I guarantee you, you just tell anybody that says it, listen to the record [Mr. Tambourine Man, the Byrds' first album]. If those are session players, then we must have had the C-level group of 'em. 'Cause it is us, and you can tell how we're playing. It doesn't stand up to the "Tambourine Man" track, as far as that preciseness. And it's okay. Because I tend to like the raw edge of the band, as opposed to the slickness of the session date. But hey, whatever, people say all kinds of stuff.

It's funny, though. We went from being better live in the early days to better in the studio later on, and switched. And we became too lackadaisical on stage. We were a better studio band as the years went by. We made some good records, we made some silly ones. But everybody else does, too.

I think Dean (Webb of The Dillards) helped David work out his part, the tenor part. Basically, "Tambourine Man" -- I didn't sing on that, obviously, but Gene and Roger doubled the lead and got this really nice sound, because the two voices sort of meshed real good. I think Dean probably worked with Crosby on that, giving him some ideas. Because Jim Dickson, the fellow that we worked with in the studio, had done lots of projects with the Dillards and Dean, I'm sure that it happened. I don't recall it, I don't remember if I was even there at the time.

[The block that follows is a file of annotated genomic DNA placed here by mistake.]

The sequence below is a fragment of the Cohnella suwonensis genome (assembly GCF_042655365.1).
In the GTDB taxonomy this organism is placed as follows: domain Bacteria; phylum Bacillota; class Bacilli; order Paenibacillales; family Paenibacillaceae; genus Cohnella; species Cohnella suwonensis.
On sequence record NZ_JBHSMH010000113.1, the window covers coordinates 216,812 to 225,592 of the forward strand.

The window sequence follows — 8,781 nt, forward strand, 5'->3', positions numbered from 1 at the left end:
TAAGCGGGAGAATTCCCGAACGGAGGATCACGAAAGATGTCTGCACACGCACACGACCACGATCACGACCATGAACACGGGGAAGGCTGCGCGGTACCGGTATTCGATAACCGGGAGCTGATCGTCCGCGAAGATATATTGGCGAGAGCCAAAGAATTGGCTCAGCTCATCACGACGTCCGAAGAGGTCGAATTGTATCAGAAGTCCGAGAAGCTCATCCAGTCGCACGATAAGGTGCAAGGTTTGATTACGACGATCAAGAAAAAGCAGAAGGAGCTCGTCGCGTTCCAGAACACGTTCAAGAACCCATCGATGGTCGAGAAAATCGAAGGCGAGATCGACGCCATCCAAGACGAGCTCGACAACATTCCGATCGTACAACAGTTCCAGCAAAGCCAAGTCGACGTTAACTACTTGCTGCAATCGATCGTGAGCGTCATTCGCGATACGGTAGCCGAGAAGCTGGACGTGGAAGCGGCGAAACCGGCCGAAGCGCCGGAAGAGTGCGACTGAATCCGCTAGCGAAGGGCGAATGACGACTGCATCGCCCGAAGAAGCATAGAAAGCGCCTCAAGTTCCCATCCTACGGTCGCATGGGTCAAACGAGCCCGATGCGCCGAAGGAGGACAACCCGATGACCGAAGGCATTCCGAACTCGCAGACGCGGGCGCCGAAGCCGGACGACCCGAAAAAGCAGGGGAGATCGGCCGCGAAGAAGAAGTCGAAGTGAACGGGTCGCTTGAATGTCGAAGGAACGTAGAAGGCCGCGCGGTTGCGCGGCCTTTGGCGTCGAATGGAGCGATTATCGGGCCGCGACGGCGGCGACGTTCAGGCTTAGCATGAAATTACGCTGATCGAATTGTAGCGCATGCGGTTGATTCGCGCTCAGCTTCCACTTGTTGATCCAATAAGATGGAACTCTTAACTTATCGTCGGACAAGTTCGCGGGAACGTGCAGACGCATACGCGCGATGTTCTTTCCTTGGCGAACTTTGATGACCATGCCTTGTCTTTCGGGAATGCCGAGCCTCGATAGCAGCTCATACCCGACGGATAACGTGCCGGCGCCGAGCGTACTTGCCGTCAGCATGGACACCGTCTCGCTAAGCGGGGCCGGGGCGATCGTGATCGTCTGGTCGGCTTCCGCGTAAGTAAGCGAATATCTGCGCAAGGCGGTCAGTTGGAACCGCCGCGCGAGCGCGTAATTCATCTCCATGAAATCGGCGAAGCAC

Chris Hillman - George Bennett 2006